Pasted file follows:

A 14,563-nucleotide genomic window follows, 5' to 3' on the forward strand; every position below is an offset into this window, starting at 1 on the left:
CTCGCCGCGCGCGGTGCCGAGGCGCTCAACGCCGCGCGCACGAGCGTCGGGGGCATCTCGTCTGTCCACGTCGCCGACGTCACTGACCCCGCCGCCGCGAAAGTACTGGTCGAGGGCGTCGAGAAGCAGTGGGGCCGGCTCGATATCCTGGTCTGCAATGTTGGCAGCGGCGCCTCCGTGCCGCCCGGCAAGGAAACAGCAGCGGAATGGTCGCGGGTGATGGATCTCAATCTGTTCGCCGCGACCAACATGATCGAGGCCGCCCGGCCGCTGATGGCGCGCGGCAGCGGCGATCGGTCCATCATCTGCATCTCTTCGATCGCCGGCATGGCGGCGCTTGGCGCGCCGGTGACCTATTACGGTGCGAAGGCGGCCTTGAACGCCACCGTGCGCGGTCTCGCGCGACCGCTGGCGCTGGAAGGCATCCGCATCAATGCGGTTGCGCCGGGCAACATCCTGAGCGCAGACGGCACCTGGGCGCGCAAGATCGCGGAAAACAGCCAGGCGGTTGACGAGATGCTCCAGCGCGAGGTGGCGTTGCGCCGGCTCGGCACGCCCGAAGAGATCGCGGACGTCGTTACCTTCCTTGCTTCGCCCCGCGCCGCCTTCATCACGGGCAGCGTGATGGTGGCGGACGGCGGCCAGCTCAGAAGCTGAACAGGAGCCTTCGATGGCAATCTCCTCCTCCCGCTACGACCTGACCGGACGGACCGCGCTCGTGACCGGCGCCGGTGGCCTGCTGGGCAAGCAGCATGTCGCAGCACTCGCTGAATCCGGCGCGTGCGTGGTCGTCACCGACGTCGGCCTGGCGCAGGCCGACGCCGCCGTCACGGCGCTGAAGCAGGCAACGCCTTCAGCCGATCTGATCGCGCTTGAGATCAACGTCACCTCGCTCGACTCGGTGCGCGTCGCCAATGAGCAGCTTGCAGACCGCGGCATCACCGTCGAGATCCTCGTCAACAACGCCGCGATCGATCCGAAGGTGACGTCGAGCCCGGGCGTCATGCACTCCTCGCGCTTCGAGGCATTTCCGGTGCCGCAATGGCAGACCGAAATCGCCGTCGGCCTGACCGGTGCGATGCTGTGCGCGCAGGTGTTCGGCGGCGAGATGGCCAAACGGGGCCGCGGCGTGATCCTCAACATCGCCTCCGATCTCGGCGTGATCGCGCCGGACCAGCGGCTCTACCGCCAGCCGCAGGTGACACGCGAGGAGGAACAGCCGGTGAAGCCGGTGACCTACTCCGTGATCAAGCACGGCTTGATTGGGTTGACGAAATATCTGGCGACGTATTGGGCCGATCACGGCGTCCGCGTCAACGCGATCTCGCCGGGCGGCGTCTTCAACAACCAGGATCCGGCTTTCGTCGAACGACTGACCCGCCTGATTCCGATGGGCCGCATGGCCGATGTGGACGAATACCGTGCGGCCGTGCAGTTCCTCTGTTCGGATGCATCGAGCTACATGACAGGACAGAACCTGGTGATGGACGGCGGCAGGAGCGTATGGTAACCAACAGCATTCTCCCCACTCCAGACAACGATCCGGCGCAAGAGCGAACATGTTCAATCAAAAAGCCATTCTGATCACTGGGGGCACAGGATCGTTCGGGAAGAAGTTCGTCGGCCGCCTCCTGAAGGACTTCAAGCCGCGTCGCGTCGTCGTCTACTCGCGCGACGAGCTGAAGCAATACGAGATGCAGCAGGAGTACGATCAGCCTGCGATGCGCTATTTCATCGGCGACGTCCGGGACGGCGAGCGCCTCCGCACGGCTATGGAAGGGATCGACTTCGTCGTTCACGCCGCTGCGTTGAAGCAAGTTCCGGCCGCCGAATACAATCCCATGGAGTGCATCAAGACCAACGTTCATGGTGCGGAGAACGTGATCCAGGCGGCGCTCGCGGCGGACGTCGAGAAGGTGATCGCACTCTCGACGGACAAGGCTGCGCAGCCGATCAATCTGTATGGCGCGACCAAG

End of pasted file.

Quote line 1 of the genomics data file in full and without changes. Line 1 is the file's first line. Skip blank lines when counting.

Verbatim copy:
A 14,563-nucleotide genomic window follows, 5' to 3' on the forward strand; every position below is an offset into this window, starting at 1 on the left: